The White House is reviving the Dakota Access and Keystone XL oil pipelines in America’s heartland. While the pipelines are controversial, it’s undoubtedly a huge win for job creators—the energy companies leading construction efforts—and the construction workers assigned to the projects.
The Dakota Access project—a pipeline from North Dakota to Illinois—has already created roughly 12,000 jobs during construction and is a critical link from the Bakken formation in North Dakota, which supports more than 80,000 jobs in the state. Finishing the project means a $3.8 billion investment in the U.S. economy and as many as 12,000 new jobs. Likewise, completion of the Keystone XL pipeline—which runs from Canada to the Gulf of Mexico—would produce about 20,000 jobs and increase the personal income of American workers by $6.5 billion during the lifetime of the project. It would also stimulate the economy indirectly, generating $20 billion of private-sector investment on food, lodging, fuel, vehicles, equipment, and construction supplies.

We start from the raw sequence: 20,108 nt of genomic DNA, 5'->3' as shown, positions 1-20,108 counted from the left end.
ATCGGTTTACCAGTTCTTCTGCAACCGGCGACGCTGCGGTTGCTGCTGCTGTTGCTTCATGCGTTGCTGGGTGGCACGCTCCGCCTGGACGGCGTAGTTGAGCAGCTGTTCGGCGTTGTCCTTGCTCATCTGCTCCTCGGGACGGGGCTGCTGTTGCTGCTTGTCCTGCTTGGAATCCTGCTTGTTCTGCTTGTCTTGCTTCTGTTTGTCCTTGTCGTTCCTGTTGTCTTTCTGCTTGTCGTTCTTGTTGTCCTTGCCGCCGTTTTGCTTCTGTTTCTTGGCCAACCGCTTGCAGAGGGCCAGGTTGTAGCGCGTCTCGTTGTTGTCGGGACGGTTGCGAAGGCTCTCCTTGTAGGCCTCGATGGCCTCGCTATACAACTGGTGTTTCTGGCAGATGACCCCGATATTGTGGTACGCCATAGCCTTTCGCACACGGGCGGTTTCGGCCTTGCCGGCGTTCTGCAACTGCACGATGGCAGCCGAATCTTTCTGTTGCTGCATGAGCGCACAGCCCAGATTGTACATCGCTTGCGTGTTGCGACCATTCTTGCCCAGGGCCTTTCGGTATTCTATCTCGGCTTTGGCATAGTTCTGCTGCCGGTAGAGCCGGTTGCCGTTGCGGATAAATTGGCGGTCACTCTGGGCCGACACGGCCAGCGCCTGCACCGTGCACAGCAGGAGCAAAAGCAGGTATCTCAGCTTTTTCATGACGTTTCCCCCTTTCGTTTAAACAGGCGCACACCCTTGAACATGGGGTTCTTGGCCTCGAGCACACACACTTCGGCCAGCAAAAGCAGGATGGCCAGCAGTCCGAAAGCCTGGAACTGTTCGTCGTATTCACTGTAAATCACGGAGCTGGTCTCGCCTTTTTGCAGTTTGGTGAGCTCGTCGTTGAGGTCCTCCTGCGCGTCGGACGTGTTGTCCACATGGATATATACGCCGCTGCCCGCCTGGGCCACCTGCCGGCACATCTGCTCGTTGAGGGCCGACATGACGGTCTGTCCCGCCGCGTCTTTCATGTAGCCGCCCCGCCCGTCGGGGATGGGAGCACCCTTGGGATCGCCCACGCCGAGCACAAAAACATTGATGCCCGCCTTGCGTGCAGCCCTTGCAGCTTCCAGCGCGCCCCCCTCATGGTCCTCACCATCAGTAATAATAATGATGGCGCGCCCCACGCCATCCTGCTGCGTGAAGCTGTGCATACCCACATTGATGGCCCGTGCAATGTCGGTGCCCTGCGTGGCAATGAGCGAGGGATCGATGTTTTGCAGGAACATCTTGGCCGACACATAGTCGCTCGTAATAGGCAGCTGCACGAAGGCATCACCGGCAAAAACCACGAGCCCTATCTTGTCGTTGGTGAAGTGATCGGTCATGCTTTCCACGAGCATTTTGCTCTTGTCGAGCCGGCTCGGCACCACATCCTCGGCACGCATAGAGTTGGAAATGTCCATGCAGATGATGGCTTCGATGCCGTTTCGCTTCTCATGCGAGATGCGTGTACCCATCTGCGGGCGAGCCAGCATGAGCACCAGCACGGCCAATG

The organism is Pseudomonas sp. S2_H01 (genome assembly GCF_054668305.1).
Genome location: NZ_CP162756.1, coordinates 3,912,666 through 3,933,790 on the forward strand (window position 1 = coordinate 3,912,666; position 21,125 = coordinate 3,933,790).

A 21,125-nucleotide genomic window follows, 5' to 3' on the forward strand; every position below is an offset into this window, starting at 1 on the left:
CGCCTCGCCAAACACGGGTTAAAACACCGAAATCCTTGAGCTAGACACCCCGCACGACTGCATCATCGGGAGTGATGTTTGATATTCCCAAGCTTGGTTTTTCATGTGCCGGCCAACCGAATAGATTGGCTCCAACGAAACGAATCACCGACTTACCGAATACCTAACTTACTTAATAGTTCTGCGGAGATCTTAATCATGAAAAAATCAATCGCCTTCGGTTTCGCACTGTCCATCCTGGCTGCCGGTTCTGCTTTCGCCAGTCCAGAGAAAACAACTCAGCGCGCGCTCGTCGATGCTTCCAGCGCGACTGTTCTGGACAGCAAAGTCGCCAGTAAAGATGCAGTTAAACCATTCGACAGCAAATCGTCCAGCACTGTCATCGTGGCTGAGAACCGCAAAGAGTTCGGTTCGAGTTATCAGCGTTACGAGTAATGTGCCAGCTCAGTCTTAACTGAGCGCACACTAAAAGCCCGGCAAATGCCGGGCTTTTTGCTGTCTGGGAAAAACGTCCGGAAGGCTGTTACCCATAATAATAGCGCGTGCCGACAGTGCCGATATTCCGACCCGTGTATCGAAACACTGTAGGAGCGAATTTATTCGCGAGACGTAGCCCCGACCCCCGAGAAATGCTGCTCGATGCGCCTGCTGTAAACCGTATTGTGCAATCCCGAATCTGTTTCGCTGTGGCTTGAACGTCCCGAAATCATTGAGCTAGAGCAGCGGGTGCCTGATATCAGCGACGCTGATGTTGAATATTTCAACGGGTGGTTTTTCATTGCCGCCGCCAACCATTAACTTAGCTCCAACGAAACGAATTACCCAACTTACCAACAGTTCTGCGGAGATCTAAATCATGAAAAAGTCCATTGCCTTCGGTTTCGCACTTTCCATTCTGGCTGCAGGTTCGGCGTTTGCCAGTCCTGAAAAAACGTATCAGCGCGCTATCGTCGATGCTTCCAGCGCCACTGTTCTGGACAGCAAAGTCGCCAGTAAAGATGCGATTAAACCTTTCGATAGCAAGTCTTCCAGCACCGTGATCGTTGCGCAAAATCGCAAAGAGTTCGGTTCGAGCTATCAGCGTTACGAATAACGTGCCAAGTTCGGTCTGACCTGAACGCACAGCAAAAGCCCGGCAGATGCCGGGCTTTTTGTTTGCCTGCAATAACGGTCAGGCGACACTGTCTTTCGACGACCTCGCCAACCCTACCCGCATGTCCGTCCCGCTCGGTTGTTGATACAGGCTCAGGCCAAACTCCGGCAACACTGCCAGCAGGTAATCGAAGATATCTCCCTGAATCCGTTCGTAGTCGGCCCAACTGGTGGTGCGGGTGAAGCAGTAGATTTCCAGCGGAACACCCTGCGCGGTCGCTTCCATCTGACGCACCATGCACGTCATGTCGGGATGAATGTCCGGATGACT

The positive impact of construction nationwide is even more striking. According to a National Association of Manufacturers study, the construction of new oil pipelines in 2015 increased total U.S. employment by more than 164,000 jobs.
Expanding domestic oil production also lowers energy prices for those who struggle to make ends meet. Petroleum is America’s most important energy source, accounting for 36 percent of the country’s energy. (Natural gas and coal are second and third at 27 and 18 percent, respectively.) Making it easier to transport oil through pipelines—which is safer than moving it by rail—allows more people to access affordable energy.